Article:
Chrissy Camba (@chrissycamba) is the Owner/Chef of Maddy’s Dumpling House in Chicago. Shortly after graduating from Loyola University with a degree in biology, Chrissy fell in love with cooking. In a very “Sliding Doors” twist, she was asked to stage in a kitchen and later offered her first kitchen job. After many accolades, a Top Chef competition, and the passing of her bunny, Maddy, Chrissy started Maddy’s Dumpling House. Currently, Maddy’s Dumpling House “pops up” once a month around Chicago until Chrissy can find a permanent brick and mortar space to call home.  By Chrissy Camba Dumplings have been a part of my life since I can remember. I would find them floating in soups, looking like wrinkled brains, deep-fried in tight rolls filled with ground meat, steamed/fried/pan-fried racing around me on little metal carts that periodically stopped by Read On »

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  I want to call attention to an op-ed by Mark Bittman in the New York Times last week, headlined “What Is the Purpose of Society?” because it’s particularly incisive. He rightly asks us to reconsider how we think about the production and distribution of our food. He calls on us to ask the right questions: What is the purpose of agriculture? And he asks that we come to a common agreement on what that purpose is. He writes: “… [I]s contemporary American agriculture a system for nourishing people and providing a livelihood for farmers? Or is it one for denuding the nation’s topsoil while poisoning land, water, workers and consumers and enriching corporations? Our collective actions would indicate that our principles favor the latter; that has to change. “…[i]f we had a national agreement that Read On »

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Re-posting this because I can’t be there this year and it is such a valuable event. I’m sorry to be missing it, and miss very much my dear friends Brian and Kate Hill and Christoph and Isabell. -MR Christoph Wiesner, the Austrian butcher who raises Mangalitsa, is always tense before the kill. Last year, he told me, yes, he was nervous because it wasn’t his pig, the pig didn’t know him, he couldn’t know what the pig would do. Under normal circumstances the pigs have spent their lives with him and the week before they are done in, he brings the captive bolt, the stunning device, into pens so the pigs are used to even that. The pigs are calm throughout. This year, at Pigstock in Traverse City, MI, Christoph was not only unfamiliar to the pig, he was miked Read On »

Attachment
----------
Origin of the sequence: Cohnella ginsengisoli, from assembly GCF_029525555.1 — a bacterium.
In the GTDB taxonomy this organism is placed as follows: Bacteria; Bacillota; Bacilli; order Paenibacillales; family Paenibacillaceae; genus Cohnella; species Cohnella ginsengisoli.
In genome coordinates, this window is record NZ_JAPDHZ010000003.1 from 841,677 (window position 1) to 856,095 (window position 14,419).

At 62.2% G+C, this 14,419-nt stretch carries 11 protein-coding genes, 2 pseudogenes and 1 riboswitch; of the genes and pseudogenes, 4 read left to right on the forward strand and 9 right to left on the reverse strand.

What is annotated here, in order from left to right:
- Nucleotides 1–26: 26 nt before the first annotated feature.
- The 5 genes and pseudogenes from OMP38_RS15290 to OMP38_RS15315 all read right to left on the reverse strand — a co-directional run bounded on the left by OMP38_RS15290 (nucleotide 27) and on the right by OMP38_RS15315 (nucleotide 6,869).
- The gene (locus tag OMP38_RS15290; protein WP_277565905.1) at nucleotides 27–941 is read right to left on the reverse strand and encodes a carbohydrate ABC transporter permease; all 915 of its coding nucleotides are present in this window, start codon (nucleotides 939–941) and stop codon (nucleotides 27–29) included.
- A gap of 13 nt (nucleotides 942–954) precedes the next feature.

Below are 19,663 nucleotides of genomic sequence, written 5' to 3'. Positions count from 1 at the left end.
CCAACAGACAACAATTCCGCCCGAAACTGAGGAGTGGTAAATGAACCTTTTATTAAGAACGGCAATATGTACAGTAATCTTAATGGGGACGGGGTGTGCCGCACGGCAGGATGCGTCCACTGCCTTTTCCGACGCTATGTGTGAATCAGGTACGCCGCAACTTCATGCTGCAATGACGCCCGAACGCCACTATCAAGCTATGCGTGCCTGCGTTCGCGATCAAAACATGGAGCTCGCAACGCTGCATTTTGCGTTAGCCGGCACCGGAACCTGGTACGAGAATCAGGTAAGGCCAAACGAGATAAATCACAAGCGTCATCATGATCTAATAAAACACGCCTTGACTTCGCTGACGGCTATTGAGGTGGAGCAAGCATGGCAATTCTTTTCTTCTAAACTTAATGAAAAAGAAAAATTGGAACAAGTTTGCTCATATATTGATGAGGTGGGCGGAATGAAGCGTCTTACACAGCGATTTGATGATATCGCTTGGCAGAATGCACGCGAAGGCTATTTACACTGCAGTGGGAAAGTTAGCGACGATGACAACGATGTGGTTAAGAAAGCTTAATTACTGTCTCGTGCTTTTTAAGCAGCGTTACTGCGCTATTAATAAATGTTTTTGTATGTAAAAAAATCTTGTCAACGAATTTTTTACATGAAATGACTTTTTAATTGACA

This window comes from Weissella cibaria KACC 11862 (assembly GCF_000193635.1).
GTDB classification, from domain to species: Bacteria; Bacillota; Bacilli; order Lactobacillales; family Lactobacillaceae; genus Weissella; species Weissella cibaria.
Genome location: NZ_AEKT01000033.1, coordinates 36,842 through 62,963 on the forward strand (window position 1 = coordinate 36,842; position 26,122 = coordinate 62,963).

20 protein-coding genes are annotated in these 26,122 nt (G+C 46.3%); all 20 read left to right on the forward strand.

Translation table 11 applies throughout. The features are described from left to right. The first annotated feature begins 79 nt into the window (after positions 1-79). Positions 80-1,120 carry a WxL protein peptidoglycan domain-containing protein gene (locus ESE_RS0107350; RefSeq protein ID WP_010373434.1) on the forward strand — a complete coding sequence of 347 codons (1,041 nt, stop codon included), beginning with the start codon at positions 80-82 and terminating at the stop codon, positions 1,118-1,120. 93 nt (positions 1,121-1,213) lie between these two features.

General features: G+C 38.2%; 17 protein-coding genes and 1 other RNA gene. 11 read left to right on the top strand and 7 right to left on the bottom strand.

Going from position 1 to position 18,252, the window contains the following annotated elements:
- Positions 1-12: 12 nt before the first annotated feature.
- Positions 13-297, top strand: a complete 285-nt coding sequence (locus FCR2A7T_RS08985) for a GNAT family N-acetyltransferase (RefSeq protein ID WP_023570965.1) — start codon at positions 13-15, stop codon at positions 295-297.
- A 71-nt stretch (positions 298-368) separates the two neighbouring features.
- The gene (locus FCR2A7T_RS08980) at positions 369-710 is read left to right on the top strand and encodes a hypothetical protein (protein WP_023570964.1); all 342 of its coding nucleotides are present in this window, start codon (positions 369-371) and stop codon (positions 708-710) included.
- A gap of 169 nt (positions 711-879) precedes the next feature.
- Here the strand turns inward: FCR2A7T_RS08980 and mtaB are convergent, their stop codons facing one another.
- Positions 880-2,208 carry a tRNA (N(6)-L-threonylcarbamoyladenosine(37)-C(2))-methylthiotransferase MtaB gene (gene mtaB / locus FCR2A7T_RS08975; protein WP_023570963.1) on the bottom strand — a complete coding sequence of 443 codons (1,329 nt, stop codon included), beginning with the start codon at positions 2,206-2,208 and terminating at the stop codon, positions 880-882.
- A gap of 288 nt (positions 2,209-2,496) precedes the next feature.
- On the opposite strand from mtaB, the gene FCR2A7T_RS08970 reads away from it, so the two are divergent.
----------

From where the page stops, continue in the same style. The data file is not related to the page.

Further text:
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  With all this talk about the home cooked meal with family—is it an elite foodie construct, a romantic ideal that make parents, moms in particular, guilty, or a source of spiritual calm and power in an increasingly busy and chaotic world—I offer this story from Cleveland about the most important meal ever, originally published in the magazine Finesse.–MR The last meal I shared with my dad, a little more than 12 hours before he breathed his last, was burgers on the grill. He loved them, and he’d been grilling them for me well into adulthood. He couldn’t have been hungry, but he dutifully ate two bites of a loaded-up rare burger. It must not have been easy, and we—grandkids, ex-wife and daughter-in-law—complimented him. Straining to keep his eyes open, he said the burger was Read On »

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  The above photograph (by Donna Turner Ruhlman) is of family meal at Blue Hill at Stone Barns. The below essay was originally published by Finesse, Thomas Keller’s magazine, in an issue that explores the notion of community. In light of the brouhaha begun last week over a study arguing that the family meal is a romantic ideal rather than a simply a good idea, an elite foodie construct that merely makes overstressed middle class moms feel guilty, I’m posting it here. On re-reading, it may seem a bit over the top. But then …?   Is “Community” Important? Community. How nice. Hippies bagging granola in co-ops. Neighbors spending an afternoon weeding a communal garden filled with tomatoes and basil, bell peppers and a couple of bean plants. Isn’t that special? How Berkeley! Let’s make Read On »

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